I was planning on dinner at Nobu, but Kar Wai surprised me by asking for a steak. Very uncharacteristic of him. Fortunately my friends at The Palm were more than happy to oblige. Rare strip steaks, trays full of oysters and many glasses of cold vodka laid the base for a great night. Fully sated, we stayed at Caesar’s for a few drinks and some more uptight white cover band music at Cleopatra’s barge. More white, uptight cover songs and some dry-ice smoke made nice accompaniment for a game of guess which girls are working. As usual at Cleopatra’s Barge, the answer was “all of them.”

    From there the evening went rapidly downhill, and I mean that in the best possible way. We headed over to The Wynn and scored a table in the little basement nook overlooking the private lagoon. Darius graciously bought us a lovely bottle of Champagne to share. Many glasses were raised and smiles exchanged. Darius taught Kar Wai the proper French way to toast. Getting into our cups a bit we headed to Circus Circus so we could drink at the Carousel Bar. We meandered ever deeper into the gutter, eventually throwing down shots with an Elvis impersonator in a punk bar downtown. My mission to entertain Wong Kar Wai was more than successful.

    Late in the evening I remembered a place I needed to take them. Jumping a cab, we headed up the strip to The Peppermill. If you have never been, all I can do is urge you to do so. The Peppermill is many different things, all of them fun when the sun is down. At heart it’s a diner, but calling it that is like describing the Taj Mahal as a nice gravestone. While it is at heart one of those diners with a twenty-page menu, the décor is astounding. Neon lights run floor to ceiling and everywhere else. The waitresses are all showgirls and the uniforms emphasize their best assets. It has a full bar and if you order a drink it comes old Vegas style. That is, in a large and very full glass. They do not stint on the alcohol. The perfect place to finish an evening.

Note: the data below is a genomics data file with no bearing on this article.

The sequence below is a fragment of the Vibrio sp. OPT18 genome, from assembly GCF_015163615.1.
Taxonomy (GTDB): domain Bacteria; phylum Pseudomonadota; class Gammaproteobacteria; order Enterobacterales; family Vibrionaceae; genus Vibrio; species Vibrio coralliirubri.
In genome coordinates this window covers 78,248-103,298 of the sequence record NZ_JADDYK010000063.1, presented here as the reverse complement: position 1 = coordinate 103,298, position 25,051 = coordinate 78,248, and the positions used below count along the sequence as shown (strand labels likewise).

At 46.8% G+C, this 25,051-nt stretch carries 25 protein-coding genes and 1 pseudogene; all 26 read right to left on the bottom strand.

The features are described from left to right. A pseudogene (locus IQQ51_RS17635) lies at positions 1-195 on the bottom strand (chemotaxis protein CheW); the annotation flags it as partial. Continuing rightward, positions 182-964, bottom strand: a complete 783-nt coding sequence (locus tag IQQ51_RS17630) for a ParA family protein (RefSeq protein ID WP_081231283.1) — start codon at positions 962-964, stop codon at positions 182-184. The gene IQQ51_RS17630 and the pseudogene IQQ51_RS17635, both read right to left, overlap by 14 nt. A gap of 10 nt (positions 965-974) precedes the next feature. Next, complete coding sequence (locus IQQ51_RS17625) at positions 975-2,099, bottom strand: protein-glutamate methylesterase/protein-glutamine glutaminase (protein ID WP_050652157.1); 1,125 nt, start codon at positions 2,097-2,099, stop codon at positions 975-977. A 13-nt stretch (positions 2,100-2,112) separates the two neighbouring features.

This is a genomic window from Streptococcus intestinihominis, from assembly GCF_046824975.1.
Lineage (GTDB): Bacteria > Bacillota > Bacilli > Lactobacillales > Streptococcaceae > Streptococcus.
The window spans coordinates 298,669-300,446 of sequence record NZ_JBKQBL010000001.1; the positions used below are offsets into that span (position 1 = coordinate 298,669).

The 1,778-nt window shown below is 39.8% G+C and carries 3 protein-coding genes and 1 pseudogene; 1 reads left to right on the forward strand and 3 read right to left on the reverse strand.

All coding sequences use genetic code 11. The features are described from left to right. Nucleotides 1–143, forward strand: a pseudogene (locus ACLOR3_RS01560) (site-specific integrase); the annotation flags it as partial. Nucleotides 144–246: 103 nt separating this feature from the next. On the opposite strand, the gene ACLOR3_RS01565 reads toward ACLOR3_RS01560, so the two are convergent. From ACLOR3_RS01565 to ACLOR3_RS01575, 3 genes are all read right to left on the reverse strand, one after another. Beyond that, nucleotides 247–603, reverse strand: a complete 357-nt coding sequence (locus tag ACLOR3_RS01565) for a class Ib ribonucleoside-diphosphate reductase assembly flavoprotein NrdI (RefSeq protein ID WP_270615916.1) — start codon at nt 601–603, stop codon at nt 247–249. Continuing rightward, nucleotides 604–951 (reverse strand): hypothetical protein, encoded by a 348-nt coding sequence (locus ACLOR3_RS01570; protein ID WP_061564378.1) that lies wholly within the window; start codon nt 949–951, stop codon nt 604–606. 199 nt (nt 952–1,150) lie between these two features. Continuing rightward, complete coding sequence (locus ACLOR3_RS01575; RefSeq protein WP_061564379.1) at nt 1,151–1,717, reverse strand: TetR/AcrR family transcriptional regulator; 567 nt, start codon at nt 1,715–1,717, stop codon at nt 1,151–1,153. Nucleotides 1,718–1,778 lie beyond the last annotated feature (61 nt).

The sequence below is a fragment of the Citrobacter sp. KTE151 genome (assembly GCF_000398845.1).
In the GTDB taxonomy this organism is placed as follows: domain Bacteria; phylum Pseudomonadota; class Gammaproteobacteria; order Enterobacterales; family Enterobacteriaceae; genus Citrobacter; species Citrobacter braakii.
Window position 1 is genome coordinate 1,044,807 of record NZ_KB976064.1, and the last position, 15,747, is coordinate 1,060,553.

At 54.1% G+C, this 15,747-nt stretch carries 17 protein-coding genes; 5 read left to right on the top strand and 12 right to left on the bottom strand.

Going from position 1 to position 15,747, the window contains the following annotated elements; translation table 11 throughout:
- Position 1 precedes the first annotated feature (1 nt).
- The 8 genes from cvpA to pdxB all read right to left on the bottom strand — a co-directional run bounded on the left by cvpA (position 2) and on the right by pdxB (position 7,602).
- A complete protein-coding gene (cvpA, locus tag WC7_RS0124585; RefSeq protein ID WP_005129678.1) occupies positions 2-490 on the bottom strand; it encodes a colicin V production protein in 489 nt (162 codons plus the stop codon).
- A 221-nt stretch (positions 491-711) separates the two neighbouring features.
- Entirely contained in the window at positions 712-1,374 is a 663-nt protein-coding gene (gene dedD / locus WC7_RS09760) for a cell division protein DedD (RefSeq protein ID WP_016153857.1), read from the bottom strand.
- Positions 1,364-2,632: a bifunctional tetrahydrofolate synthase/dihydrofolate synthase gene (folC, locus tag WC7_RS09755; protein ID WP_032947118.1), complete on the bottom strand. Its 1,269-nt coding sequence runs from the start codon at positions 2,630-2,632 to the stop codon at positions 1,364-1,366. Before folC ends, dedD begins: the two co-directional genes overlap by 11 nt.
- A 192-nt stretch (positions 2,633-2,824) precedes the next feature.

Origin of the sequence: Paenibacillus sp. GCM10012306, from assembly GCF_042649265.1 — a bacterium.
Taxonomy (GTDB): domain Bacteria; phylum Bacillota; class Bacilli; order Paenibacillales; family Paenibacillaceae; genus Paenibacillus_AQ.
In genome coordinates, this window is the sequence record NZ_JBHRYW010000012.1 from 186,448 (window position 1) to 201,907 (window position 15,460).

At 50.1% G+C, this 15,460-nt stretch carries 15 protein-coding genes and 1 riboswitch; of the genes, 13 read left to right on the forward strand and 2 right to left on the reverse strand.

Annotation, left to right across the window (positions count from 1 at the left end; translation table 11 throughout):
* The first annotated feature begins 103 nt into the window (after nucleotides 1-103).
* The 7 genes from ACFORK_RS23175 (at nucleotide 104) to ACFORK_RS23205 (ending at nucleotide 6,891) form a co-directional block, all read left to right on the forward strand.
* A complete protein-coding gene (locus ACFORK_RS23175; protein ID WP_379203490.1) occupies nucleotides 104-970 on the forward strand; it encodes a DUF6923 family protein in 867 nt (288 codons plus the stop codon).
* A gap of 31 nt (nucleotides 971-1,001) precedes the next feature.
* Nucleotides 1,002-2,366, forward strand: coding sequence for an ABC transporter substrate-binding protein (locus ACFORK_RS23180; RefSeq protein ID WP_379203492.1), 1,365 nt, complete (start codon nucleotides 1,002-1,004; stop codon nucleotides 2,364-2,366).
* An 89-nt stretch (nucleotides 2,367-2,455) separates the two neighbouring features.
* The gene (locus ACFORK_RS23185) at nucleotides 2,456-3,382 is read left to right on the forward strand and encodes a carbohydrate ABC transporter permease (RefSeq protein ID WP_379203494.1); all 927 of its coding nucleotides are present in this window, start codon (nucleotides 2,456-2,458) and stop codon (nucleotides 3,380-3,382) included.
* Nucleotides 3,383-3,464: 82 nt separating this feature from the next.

It was many hours since we had dinner, so we ordered some food to go with our cocktails. Kar Wai was swooning over the place, and went to town with his camera. While he wandered around grinning and shooting pictures, Darius worked his magic on the waitress. Amazing how good this guy is. If he weren’t married he would be damned dangerous. Before long we were a foursome in the booth, laughing, drinking, and about as far away from the previous evening as it was possible to be.

    I saved the best for last, however. Finishing our snack we took our drinks mobile and headed for the fireside lounge section of the establishment. You may have seen it in the opening of the film “Casino”. Right there, on the seedier end of the strip, in a diner wallpapered in neon, is a pit in the floor. The pit is ringed by upholstered sectional seating like you would find in an Aspen lodge in the 70’s. The seating wraps around…wait for it…a flaming fountain. God I love that town. Drinks in hand, seated by the column of fire, I was just drunk enough to tell them about a recent experience I had in that very spot.

    When I was first called to do the job I was in Vegas for the weekend. I had gone there with a crazy, curvy Swedish gal I met in New Orleans. Feeling lonely in New York, I arranged to meet her at Caesar’s. An exceptionally fun evening was wrapping up at that very fountain. We were drunkenly making out fireside when our waitress arrived with another round. She did that classic “Bunny Dip” they first taught at the Playboy Club in Chicago, easily lowering herself almost to the floor to serve us our drinks in our little sunken bunker. While doing so she made a dangerous comment.